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The federal probe of State Sen. George D. Maziarz is spilling into politics following new reports that his campaign fund wrote tens of thousands of dollars in unitemized and unreported checks made out to cash, although at least one check went to the Broome County softball team of his treasurer’s daughter.

These revelations prompted Gia M. Arnold, who is running in the Republican primary to succeed Maziarz, to demand Friday that federal prosecutors freeze his remaining $1.1 million in campaign funds.

“Maziarz’s campaign account should be frozen, and any activity or expenditures should have to be approved by the U.S. Attorney’s Office,” Arnold said. “We must hold accountable our elected representatives to stop the cycle of corruption that New York is known for.”

Any move to prohibit the senator’s spending from his campaign account could prove significant if he planned to use it for potential legal expenses connected with the federal grand jury probe.

A spokesman for U.S. Attorney Preet Bharara in Manhattan would address neither Arnold’s request nor whether prosecutors hold such power.

Arnold’s comments followed a report Friday in the Albany Times-Union – citing people who had been briefed on the investigation – that the Maziarz campaign gave $1,800 to the TC Tremors softball team in Endicott. The daughter of campaign treasurer Laureen Jacobs played for team. Players on the team were responsible for paying $1,750 in order to play on the team, the Times-Union said.

The Buffalo News has previously reported that Jacobs is among three Maziarz staffers issued subpoenas as a result of the federal grand jury probe in Manhattan.

Now the Times-Union reports that Maziarz’s campaign account also made thousands of dollars in purchases from a business where Jacobs previously worked – Southern Living At Home. Reports filed with the state Board of Elections show six payments from the Maziarz campaign to Southern Living At Home.

The entries list the acronym “SLAH, and itemize just $3,159 of the approximately $7,000 in debit card and check purchases the campaign made from Southern Living At Home, an Alabama-based company that shut down last year, according to the Times-Union.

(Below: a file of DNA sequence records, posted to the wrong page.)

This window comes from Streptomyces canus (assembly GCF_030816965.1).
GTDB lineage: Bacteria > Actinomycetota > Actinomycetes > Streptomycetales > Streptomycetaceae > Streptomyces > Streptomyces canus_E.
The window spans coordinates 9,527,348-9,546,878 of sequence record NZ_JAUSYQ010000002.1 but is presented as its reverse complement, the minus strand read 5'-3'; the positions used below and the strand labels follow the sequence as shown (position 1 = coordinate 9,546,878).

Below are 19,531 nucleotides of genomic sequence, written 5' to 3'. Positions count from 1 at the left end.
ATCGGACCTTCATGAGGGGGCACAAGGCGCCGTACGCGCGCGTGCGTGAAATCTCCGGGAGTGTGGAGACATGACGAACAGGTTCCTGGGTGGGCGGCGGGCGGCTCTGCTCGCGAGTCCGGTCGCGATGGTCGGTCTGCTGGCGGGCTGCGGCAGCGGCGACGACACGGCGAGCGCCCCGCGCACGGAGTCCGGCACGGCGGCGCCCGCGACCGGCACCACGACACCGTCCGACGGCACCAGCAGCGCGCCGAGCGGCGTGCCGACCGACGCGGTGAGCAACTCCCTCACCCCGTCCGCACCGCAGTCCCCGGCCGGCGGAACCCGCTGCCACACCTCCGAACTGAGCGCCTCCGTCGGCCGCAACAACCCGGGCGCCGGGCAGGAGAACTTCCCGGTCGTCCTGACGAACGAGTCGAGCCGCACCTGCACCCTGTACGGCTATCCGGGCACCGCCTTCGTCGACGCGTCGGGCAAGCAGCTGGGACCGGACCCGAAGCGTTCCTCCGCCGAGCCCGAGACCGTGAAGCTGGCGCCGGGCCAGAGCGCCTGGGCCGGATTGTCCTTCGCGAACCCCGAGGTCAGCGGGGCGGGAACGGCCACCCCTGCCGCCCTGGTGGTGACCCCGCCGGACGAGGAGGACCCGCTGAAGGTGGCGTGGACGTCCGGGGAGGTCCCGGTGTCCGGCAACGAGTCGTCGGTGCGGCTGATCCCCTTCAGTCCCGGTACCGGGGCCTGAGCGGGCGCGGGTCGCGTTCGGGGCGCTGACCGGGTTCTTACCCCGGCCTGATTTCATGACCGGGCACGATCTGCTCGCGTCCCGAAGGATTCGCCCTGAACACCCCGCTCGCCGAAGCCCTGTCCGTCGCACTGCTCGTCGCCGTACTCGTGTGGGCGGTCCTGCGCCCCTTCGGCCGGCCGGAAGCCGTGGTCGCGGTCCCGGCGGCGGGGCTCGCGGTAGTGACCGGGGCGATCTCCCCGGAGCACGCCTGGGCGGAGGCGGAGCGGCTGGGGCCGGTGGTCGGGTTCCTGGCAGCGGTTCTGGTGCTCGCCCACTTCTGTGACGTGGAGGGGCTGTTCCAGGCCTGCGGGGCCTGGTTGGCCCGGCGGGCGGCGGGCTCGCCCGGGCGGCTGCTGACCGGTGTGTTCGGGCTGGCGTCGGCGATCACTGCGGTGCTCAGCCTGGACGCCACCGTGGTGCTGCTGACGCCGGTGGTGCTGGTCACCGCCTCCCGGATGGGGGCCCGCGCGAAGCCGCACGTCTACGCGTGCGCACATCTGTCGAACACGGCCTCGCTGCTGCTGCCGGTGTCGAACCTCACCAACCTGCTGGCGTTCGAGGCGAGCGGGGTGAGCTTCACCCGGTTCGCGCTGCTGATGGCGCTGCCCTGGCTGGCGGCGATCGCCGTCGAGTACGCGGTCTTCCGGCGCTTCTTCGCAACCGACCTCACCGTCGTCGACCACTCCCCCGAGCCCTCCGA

The newspaper also reported Maziarz’s committee failed to report more than $325,000 in expenditures between 2008 and January 2014. During that same period, the campaign wrote more than 300 checks to “cash,” including 73 checks totaling $29,430 that were never reported to the state Board of Elections.

It added that the campaign on occasion reported that the checks made out to cash were received by an individual Senate staff member or a specific campaign worker, but the check would then be endorsed by someone else. In many cases, the campaign never listed the final recipient of the money.

Maziarz did not return a call seeking comment.

Jacobs’ attorney, Terrence M. Connors of Buffalo, declined to respond to the latest revelations. But he has previously indicated he believes his client is not a target of the investigation and is cooperating with prosecutors.

Bharara’s probe of Maziarz and other lawmakers picks up from the Moreland Commission appointed last year by Gov. Andrew M. Cuomo to unmask public corruption.

But when the governor unexpectedly terminated the panel at the end of this year’s legislative session, Bharara picked up its work and continued its own investigation that began to manifest itself in recent weeks with the subpoenas issued to the Maziarz staffers.

It was clear Friday that the investigation and Maziarz’s simultaneous decision not to seek another term will cast a long shadow over the election to succeed him in Albany.

“George Maziarz and his campaign staff need to answer these allegations,” Arnold said.

Arnold, who had previously declared her primary challenge to Maziarz and who now faces North Tonawanda Mayor Robert G. Ortt for the Republican nomination, acknowledged that Maziarz’s announced retirement from the Senate has prompted a “huge change” in her campaign. She has suddenly been receiving more media attention and now expects to run a competitive campaign against Ortt, who is backed by party leaders.

The News previously reported that subpoenas have also been issued to Alicia D. Colatarci and Marcus R. Hall, Maziarz staffers who resigned just a few days before the senator announced he would not seek re-election.

The Times-Union said Moreland Commission investigators subpoenaed bank records last year from the accounts of Maziarz and 27 other senators whose campaigns had credit card or unitemized expenses that exceeded $10,000.

The paper cited sources familiar with the findings who said money was flowing from campaign accounts to elected officials, their staffers and campaign workers.

In many instances, the Times-Union said, money flowed from campaigns through unitemized payments made from debit cards, ATM withdrawals and checks made out to “cash” with no explanation of where it was spent.

email: rmccarthy@buffnews.com